A Guide to Safe Reusable Grocery Bag Use
Linda Golodner

Grocery BagEnvironmental consciousness and municipal “bag taxes” are curtailing consumer use of new plastic and paper shopping bags in many areas of the US. Consumers, myself included, are getting better at remembering to “BYOB”—“Bring Your Own Bag”—to the marketplace. In my view, this paradigm shift in American shopping is positive from the perspective of resource conservation. However, as a consumer advocate concerned about food safety, a word to the wise is in order:

  • Wash Reusable Bags:  Reusable shopping bags are only as clean as the items with which we fill them.  In a 2010 study by researchers at the University of Arizona and Loma Linda University, and supported by the American Chemistry Council, reusable bags were collected at random from consumers as they entered grocery stores.  The researchers found “large numbers of bacteria in almost all bags and coliform bacteria in half.” They learned from interviews that “reusable bags are seldom if ever washed and often used for multiple purposes.”

  • To help reduce cross-contamination and the risk of foodborne illness, the US Department of Agriculture’s (USDA’s) 2010 Dietary Guidelines for Americans recommend cleaning reusable grocery bags regularly.  USDA suggests canvas and cloth bags be washed in the washing machine; plastic reusable bags can be washed by hand with hot, soapy water.  The researchers found bag washing reduces bacteria by more than 99.9 percent.

  • Separate Foods in Bagging:   At the check-out, consumers can request that clerks bag raw meats, poultry and fish separately from ready-to-eat foods to avoid cross-contamination. In addition, most clerks will place these items in plastic bags before packing.  If not, ask for it.  According to the USDA dietary guidelines, raw meats, poultry and fish should be kept separate from ready-to-eat foods all along the path from the grocery cart to the consumer dinner table.  One way to accomplish this in grocery bagging is to designate specific reusable bags for raw meats, poultry or fish and only fill them with those products. You may also wish to designate separate bags for raw fruits and vegetables.  Put fresh fruit and vegetables in plastic produce bags at the grocery store to ensure an impervious separation between produce and the cloth bag.  Finally, I keep a few lightweight fabric bags handy (rolled up in my purse works for me) to use for non-food purchases, such as drug store items.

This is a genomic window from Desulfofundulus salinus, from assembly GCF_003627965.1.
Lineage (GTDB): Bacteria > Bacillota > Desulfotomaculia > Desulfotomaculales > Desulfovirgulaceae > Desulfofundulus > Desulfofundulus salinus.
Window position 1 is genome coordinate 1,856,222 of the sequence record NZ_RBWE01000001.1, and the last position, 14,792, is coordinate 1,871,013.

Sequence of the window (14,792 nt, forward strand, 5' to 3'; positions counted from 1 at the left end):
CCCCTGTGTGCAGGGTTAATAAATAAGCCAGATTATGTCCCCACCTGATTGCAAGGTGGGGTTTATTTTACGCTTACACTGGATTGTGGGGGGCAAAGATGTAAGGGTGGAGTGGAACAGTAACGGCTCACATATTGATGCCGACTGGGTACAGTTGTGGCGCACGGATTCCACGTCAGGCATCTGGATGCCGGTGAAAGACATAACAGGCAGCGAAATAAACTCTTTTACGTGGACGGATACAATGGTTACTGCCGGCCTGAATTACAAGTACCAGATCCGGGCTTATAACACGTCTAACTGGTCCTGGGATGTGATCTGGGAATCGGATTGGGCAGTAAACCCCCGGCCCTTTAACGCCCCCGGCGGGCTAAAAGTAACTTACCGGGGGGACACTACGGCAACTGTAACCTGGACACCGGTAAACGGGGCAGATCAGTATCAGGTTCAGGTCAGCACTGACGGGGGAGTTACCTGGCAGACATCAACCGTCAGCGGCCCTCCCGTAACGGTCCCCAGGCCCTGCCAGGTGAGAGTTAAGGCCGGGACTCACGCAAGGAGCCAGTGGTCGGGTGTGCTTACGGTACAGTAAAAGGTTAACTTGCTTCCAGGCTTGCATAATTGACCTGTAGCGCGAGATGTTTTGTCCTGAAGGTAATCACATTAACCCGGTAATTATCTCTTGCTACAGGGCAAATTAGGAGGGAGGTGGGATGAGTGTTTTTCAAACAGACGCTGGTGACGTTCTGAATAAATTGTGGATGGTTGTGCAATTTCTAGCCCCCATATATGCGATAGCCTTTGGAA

• Don’t Store Reusable Bags in the Trunk of Your Car:  It might be the most convenient place to store bags for trips to the grocery store, but the trunk of the car is actually one of the worst storage places. The dark, warm (sometimes humid, depending on the region of the country in which you live) environment of the car trunk incubates “bag bacteria,” rasing the risk of foodborne illness.  The researchers found a tenfold increase in bacteria in reused bags to which meat juice was added followed by a two-hour storage period in a car trunk.  Ideally, store your reusable grocery bags in your home in a dry environment with good air circulation.

According to the Centers for Disease Control and Prevention, each year 48 million people, or one in six Americans, contract foodborne illnesses; 128,000 Americans are hospitalized and 3,000 die as a result of unsafe foods. Greater public education is needed to avoid adding to these statistics as a result of improper grocery bag reuse.

Linda Golodner is President Emeritus of the National Consumers League and Vice Chair of the Water Quality & Health Council.

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